Tuesday, March 24, 2009

A Poster on Gawker Sums It Up Best...

About this AIG mess from today's Gawker comments:

"I'm sure there are individual bankers who did their job, did it well, and probably deserve some extra compensation. But the notion that these bonuses are somehow promised compensation is absurd. Every employer I've ever worked for that offered bonuses took great pain to specify that bonuses are just that - an add-on to your salary. They've also taken great pains to specify that the terms of the bonus can change almost without notice.

I don't begrudge (some) people in the financial services industry their money; they do a job that, in many cases, I don't understand or comprehend. But the notion that hundreds of millions of dollars are required to retain "top talent" - in many cases, talent that oversaw the actions that got us into this damn mess to begin with - is absolutely absurd, and not in keeping with, you know, the overwhelming majority of Americans. Regardless your level of employment, if you work for a firm that was required to take bailout cash to continue functioning as an organization, I'd say that pride in your organization is misplaced (regardless of what area you work in). I work in support operations, and if our marketing group does an awful job conceptualizing or releasing a product, the product is a failure regardless of whether the support operations are solid or not.

In short, fuck them."

1 comment:

Broady said...

I think long-standing traditions in financial sector compensation packages created a mind-set of entitlement, which allowed these jackasses to think it appropriate to award and accept huge bonuses in the current climate. At least in the recent past, people in finance commonly accept jobs with a relatively low salary, because it is expected that their bonuses amass a large part of their take-home pay... this expectation is also set by employers, so people start to view it as a given part of their compensation package and live a lifestyle accordingly. The only question in their mind is not IF they'll get a bonus, it's how huge will the next bonus be?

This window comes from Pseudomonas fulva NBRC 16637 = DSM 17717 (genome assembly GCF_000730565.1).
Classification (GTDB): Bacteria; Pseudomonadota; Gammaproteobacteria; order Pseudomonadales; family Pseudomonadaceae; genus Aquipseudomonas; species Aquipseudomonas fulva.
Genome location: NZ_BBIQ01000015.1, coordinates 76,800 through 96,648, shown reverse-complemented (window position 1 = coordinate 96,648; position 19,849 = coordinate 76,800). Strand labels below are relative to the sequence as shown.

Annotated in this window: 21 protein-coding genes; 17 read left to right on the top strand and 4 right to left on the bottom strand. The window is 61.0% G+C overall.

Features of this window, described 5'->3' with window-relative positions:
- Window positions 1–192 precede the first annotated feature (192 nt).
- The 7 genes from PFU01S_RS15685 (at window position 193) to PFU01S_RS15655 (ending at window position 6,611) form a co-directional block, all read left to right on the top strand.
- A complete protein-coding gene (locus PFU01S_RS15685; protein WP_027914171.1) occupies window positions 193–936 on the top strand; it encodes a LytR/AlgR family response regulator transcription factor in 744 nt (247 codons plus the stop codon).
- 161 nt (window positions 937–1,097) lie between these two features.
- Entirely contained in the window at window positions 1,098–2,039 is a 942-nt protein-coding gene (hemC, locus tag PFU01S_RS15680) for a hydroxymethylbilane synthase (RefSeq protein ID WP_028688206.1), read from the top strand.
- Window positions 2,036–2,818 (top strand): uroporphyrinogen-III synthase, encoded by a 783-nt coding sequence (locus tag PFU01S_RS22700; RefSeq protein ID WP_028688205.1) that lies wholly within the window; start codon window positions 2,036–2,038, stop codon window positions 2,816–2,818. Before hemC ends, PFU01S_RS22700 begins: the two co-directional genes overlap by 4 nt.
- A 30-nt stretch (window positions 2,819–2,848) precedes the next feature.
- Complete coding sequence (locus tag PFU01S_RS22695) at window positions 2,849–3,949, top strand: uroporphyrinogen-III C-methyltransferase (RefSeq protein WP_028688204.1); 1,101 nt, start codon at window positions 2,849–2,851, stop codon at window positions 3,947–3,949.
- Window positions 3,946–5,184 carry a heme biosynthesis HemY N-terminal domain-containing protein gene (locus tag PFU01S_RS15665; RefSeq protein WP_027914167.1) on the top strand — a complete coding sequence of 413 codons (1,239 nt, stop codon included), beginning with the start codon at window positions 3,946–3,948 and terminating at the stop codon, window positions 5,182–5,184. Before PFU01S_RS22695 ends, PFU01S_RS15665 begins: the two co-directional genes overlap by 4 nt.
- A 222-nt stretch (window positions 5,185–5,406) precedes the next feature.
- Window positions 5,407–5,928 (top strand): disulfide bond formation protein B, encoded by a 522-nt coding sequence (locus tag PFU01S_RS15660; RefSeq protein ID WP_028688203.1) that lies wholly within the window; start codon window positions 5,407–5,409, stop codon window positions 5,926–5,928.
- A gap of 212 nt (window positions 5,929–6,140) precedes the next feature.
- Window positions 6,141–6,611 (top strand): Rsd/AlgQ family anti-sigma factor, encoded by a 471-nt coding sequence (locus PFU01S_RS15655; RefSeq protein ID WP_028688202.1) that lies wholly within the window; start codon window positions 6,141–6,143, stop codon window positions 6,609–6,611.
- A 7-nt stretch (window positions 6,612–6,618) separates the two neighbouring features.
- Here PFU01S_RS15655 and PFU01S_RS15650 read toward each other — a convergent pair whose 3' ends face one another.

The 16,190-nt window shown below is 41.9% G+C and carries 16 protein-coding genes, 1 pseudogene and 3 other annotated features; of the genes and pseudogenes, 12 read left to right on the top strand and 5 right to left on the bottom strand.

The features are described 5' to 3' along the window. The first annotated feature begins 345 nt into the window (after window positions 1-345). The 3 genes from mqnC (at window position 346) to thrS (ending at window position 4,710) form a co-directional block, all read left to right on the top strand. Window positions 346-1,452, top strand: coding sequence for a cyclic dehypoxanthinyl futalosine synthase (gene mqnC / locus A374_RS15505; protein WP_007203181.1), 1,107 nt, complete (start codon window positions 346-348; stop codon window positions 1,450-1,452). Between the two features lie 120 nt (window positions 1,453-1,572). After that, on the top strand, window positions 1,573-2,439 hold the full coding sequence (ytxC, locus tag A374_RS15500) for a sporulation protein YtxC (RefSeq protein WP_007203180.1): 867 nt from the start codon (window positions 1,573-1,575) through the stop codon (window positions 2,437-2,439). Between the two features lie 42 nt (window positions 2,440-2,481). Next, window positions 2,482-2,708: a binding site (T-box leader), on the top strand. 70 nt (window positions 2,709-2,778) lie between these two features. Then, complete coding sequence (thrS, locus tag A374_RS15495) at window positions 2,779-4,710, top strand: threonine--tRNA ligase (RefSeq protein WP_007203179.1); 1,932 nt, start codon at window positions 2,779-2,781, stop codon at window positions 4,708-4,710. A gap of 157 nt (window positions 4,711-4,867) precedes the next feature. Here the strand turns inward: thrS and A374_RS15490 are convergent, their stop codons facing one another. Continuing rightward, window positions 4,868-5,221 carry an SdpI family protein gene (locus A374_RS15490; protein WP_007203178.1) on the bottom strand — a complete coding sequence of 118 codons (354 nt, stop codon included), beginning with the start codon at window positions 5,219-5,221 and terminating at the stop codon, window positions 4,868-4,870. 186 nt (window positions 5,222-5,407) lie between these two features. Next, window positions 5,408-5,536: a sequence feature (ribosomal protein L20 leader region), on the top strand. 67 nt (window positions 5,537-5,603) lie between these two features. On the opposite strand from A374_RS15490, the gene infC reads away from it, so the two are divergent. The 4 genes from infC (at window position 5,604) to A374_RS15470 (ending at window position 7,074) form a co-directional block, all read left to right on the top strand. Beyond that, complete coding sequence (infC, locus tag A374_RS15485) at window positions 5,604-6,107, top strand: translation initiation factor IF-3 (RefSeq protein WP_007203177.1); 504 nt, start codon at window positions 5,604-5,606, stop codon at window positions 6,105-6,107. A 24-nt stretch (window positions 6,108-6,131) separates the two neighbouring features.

So I can sort of understand how/why this unfolded in such a way from a psychological standpoint: they felt entitled because a "bonus" doesn't really mean "extra" to these people. And as a capitalist, I generally don't care how much they make in bonus.

HOWEVER... when your company has been saved from collapse by taxpayer money, it is time to pull your head out of your ass and realize that you're lucky to have a J-O-B, because a lot of the folks who are subsidizing your measely, bonus-less salary are struggling to buy groceries and pay their effing light bill.

So I say "fuck them," too.